He answered, "You have said so."


Daily Meditation: Matthew 26:14-25

He who has dipped his hand into the dish with me is the one who will betray me. (Matthew 26:23)

When the Easter Triduum starts tomorrow, you'll have three whole days to ponder and read through the story of Jesus' passion and death. In fact, you can begin with today's Gospel. And what better way to reflect on these readings than to place yourself right in the middle of the action?

Start by asking God to be with you in your reflection. If you can, close your eyes and try to imagine the sights, sounds, or even smells of the scene as you join the apostles at the Last Supper. Read through the passage slowly, and stop whenever something stands out to you. Stay with it for a while; there's no need to rush. Ask God to help you come to know Jesus better as you spend time with his word.

Imagine yourself at that table with Jesus. You have been close to him, traveling with him, learning from him, and seeing him perform all kinds of miracles. You've shared countless meals with him. And now you're excited to celebrate the Passover with him and the other apostles. But during the meal, Jesus looks around the table with sadness and says, "One of you will betray me" (Matthew 26:21). You inhale sharply and look around.

It could be any one of you at the table. No wonder you and the others are perplexed. Soon everyone, including you, is asking, "Surely it is not I, Lord?" (Matthew 26:22). No one stands out as the obvious betrayer. You examine your heart to consider the tension between loyalty to Jesus and your own self-interest. While you want to reject the possibility that you would betray him, you know that your faith isn't as strong as it could be.

What do you think the Lord is showing you in this scene? Did anything stand out to you? Speak to him about it and resolve to hold onto it throughout the day.

Contemplating the Scriptures in this way can help you see the events of Jesus' passion, death, and resurrection with fresh eyes. It can draw you into a deeper love for him and a greater gratitude for all he endured for you.

"Lord, let your word lead me closer to you!"

Isaiah 50:4-9
Psalm 69:8-10, 21-22, 31, 33-34


click to hear 2cents

Reflections with Brother Adrian:
Audio English


In the Gospel today we heard:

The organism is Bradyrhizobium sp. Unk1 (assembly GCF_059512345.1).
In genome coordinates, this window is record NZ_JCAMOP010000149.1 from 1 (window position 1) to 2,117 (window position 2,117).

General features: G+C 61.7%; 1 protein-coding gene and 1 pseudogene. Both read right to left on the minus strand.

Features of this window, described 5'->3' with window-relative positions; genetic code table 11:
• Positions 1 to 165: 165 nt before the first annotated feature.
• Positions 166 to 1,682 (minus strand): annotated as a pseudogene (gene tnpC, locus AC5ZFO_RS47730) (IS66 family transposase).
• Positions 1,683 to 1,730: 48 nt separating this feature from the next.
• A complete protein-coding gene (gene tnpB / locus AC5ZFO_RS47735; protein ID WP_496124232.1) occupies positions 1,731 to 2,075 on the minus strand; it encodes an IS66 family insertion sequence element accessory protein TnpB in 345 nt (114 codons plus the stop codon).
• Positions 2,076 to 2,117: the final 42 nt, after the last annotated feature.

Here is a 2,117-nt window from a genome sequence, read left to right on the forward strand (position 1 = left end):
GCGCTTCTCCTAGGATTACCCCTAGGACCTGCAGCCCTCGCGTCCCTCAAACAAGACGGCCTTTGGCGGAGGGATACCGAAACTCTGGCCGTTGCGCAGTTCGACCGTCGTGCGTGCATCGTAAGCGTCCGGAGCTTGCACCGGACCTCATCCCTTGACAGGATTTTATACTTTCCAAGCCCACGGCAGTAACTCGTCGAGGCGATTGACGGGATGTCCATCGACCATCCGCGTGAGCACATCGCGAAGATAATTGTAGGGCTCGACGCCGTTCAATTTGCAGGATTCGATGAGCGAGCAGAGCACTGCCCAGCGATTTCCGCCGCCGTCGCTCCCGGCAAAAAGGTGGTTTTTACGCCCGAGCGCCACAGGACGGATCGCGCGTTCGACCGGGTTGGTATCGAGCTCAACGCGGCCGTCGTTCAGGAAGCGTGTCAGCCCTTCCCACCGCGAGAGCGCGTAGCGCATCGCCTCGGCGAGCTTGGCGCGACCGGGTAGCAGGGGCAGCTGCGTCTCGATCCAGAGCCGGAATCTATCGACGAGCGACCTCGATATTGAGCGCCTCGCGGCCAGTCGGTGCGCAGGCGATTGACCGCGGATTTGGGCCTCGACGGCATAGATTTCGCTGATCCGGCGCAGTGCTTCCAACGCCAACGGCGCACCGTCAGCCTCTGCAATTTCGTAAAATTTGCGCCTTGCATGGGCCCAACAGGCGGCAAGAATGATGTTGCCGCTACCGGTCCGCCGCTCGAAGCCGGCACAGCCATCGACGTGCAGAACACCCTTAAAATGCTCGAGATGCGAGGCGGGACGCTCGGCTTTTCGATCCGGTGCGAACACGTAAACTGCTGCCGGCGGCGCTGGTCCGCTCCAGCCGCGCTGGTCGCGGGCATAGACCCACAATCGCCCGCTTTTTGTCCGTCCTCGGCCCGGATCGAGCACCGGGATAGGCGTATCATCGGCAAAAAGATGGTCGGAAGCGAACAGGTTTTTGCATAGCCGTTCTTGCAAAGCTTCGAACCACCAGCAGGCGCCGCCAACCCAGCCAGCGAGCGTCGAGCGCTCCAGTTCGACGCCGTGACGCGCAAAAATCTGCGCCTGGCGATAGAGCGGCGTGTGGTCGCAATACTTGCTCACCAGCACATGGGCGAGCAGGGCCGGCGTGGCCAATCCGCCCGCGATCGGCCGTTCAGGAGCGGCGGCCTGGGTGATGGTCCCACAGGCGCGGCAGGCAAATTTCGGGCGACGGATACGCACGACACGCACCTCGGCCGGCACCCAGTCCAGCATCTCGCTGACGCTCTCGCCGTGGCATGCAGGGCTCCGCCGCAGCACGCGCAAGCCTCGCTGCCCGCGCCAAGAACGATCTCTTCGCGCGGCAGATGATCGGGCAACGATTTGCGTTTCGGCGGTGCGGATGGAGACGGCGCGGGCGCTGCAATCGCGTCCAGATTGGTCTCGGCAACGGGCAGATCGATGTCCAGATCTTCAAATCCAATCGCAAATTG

"And while they were eating, he said,
"Amen, I say to you, one of you will betray me."
Deeply distressed at this,
they began to say to him one after another,
"Surely it is not I, Lord?"......"
end quote.

Bishop Barron says today:
"Friends, in today's Gospel, Jesus asks his disciples to go into Jerusalem and prepare a Passover supper.
At the heart of the Passover meal was the eating of a lamb, which had been sacrificed, in remembrance of the lambs of the original Passover, whose blood had been smeared on the doorposts of the Israelites in Egypt. Making his Last Supper a Passover meal, Jesus was signaling the fulfillment of John the Baptist's prophecy that he, Jesus, would be the Lamb of God and the definitive sacrifice.
This sacrifice is made sacramentally present at every Mass—not for the sake of God, who has no need of it, but for our sake. In the Mass, we participate in the act by which divinity and humanity are reconciled, and we eat the sacrificed body and drink the poured-out blood of the Lamb of God." end quote Bishop Barron.

Everyone knows about the Last Supper. Holy Thursday is about the Last Supper. So many things happen there that this reflection could only initiate another set of books to write about what has been written throughout the ages. It is not only written, but is a daily supper we partake of as Catholics every single day for the last 2,000 years. But today, the Gospel focuses on the Words of our Lord that should affect all of us. " of you will betray me...". And then He said it was the one " who has dipped his hand into the dish with me is the one who will betray me."
Who dipped his hand into the dish? Wasn't it a custom to pass around the dipping dish and dip their bread into it? Which one of the 12 would it be? And if we look ahead, all of the disciples fled from the scene of the crucifixion. Except one. And so, in a sense, all betrayed Him, but not like the one our Lord was prophesying about...Judas. How terrible for Judas. Even our Lord said "woe to that man by whom the Son of Man is betrayed. It would be better for that man if he had never been born." Then Judas, his betrayer, said in reply, "Surely it is not I, Rabbi?" He answered, "You have said so."
There is a good piece of advice that I like to emphasize, that when it comes to sin, if you don't know if you are sinning, if you have a doubt, then don't do it. Doubt is what initiates sin. It is the number one weapon used against people. Just doubt, and dabble. That's all evil needs, a way in, a bad seed to grow inside.
So today, let's focus on our soul's state of grace.

Would I betray our Lord as our first disciples and Apostles did?
They witnessed phenomenal miracles, had great knowledge of scripture and the messiah. All would flee from crucifixion...but they would all return except one...Judas. All came back to receive their own "crucifixion" or martyrdom for Christ and His Kingdom. They shed their blood for Christ, except one that shed blood for himself by taking his own life.

You see, there is a choice to make...die for self, or die for Christ.
And how will you die for Christ if you live for yourself alone?
That is why the Last Supper is our Daily Bread.
It is our pleading for mercy, and our receiving of God Himself in the Holy Eucharist.

There He is, offering Himself to be one with us...forever. This is why I attempt to receive Him daily. And this is why I attempt to be an unblemished tabernacle, which is impossible without Him, and His grace, and His life, and His blood and body within.


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Random Bible Verse 1
1 Corinthians 13:7–8

7 Love bears all things, believes all things, hopes all things, endures all things.

8 Love never ends. As for prophecies, they will pass away; as for tongues, they will cease; as for knowledge, it will pass away.


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God Bless You! Peace